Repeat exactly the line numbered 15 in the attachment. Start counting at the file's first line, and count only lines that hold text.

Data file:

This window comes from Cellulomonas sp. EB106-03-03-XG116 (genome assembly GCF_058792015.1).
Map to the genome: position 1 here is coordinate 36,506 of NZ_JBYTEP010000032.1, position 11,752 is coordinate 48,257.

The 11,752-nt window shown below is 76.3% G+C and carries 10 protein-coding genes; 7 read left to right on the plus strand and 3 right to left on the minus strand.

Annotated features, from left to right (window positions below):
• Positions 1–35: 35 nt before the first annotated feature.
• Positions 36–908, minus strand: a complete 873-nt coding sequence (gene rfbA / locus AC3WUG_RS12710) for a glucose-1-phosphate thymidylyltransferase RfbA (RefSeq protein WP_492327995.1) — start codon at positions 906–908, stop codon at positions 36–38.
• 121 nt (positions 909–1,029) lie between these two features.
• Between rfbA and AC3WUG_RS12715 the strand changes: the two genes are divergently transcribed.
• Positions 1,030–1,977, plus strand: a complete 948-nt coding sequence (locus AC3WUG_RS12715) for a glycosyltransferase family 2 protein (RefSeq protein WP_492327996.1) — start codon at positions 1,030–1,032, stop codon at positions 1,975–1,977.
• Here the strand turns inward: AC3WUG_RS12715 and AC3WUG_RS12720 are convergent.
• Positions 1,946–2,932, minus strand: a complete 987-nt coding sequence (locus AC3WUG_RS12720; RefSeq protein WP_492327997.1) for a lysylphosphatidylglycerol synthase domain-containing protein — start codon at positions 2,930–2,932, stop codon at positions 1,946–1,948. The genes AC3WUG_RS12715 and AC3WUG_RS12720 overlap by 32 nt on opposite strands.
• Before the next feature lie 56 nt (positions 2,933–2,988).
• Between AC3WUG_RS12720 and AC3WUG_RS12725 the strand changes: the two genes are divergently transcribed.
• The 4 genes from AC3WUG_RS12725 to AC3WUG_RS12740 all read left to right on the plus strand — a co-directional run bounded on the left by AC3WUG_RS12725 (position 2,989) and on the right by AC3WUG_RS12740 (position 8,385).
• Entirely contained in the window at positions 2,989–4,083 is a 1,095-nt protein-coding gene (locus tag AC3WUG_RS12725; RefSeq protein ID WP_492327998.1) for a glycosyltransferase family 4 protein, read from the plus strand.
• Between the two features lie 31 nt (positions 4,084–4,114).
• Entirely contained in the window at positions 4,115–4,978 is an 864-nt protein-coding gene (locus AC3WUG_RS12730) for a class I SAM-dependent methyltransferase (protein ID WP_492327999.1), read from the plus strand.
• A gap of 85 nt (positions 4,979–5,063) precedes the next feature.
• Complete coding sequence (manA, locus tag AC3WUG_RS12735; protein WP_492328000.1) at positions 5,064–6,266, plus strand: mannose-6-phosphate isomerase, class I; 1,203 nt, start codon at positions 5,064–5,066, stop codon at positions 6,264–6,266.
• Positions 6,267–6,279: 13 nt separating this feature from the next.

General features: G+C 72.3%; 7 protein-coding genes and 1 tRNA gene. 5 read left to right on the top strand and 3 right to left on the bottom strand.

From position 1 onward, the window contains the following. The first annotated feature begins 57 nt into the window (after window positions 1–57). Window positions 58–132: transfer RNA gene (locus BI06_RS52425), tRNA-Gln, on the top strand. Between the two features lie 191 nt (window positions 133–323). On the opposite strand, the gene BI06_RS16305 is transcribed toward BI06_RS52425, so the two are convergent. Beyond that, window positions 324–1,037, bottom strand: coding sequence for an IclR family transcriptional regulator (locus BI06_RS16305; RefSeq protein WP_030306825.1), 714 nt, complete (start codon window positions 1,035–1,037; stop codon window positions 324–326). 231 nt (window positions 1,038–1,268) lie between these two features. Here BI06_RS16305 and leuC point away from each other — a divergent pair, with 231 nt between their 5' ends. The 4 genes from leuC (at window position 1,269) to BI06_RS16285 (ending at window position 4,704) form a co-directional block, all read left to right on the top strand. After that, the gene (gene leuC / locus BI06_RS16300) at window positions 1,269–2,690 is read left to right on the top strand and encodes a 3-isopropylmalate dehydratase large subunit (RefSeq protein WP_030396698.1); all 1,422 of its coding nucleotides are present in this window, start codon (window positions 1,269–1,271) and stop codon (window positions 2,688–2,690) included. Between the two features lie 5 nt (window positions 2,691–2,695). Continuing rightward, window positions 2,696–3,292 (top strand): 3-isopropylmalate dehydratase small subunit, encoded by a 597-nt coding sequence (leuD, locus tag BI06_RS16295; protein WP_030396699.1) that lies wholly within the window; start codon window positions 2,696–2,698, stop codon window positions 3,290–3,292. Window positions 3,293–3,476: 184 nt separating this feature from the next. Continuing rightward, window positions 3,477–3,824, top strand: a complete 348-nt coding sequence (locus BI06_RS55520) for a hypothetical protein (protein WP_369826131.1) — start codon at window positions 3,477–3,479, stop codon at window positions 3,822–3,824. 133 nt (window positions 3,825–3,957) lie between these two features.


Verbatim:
• Entirely contained in the window at positions 2,989–4,083 is a 1,095-nt protein-coding gene (locus tag AC3WUG_RS12725; RefSeq protein ID WP_492327998.1) for a glycosyltransferase family 4 protein, read from the plus strand.